If the statute went no further, we are clear that it would constitute a valid exercise of the state’s police power not inconsistent with § 17 of the bankruptcy act. The penalty which § 94-b imposes for injury due to careless driving is not for the protection of the creditor merely, but to enforce a public policy that irresponsible drivers shall not, with impunity, be allowed to injure their fellows. The scheme of the legislation would be frustrated if the reckless driver were permitted to escape its provisions by the simple expedient of voluntary bankruptcy, and, accordingly, the legislature declared that a discharge in bankruptcy should not interfere with the operation of the statute. Such legislation is not in derogation of the Bankruptcy Act. Rather, it is an enforcement of permissible state policy touching highway safety.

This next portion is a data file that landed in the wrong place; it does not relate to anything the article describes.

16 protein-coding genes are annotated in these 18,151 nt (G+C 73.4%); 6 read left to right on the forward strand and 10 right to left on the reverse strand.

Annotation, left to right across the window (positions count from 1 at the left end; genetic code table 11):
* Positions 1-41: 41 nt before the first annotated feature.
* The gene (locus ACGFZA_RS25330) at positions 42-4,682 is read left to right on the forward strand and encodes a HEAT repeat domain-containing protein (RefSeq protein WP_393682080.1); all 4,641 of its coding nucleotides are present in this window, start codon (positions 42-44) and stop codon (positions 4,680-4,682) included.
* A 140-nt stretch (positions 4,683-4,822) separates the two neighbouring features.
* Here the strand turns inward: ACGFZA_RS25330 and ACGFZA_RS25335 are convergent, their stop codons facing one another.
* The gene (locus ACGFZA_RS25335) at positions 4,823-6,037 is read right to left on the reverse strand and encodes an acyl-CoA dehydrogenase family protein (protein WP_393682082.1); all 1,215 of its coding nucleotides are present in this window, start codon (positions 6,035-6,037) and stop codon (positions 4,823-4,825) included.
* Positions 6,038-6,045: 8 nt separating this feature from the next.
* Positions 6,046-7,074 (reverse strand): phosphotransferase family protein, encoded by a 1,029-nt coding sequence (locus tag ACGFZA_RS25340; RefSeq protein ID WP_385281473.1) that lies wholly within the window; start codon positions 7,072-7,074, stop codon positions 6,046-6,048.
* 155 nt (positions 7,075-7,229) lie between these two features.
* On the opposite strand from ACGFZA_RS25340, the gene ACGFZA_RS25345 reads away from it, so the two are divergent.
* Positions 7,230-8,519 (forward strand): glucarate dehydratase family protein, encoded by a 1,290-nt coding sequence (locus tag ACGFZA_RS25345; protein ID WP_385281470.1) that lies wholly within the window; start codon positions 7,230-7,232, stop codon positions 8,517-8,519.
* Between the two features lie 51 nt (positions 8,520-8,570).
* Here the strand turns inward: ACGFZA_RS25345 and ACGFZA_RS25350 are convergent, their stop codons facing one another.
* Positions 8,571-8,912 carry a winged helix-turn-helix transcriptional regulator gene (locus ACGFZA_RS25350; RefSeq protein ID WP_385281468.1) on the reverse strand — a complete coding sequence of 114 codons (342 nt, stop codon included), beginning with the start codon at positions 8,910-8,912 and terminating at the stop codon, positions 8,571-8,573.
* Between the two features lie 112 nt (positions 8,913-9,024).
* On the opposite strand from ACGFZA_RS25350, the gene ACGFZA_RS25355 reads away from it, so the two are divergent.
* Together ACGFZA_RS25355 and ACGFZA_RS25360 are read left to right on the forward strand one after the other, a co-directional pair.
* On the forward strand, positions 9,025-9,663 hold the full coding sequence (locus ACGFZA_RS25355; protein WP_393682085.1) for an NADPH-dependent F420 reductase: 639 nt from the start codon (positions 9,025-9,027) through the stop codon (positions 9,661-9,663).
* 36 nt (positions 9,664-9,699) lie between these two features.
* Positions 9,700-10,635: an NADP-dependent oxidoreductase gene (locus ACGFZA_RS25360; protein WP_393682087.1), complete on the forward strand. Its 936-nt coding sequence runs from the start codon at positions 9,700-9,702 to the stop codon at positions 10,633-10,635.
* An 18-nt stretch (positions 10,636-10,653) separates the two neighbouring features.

Third. The appellant insists that the section as amended, and as it was at the time the judgment was rendered against him, violates the due process clause and runs afoul of the bankruptcy act in virtue of the power given the creditor to have the judgment certified to the commissioner of motor vehicles -- that is, the power to bring § 94-b into operation and the further power to suspend the operation of the section.

The claim of deprivation of rights without due process of law is frivolous. The State has seen fit to give the plaintiff an additional means of enforcing the payment of a judgment for damages inflicted in the operation of a motor vehicle by dealing with the registration and license of the driver. The grant of this additional remedy is not inconsistent with the concept of due process.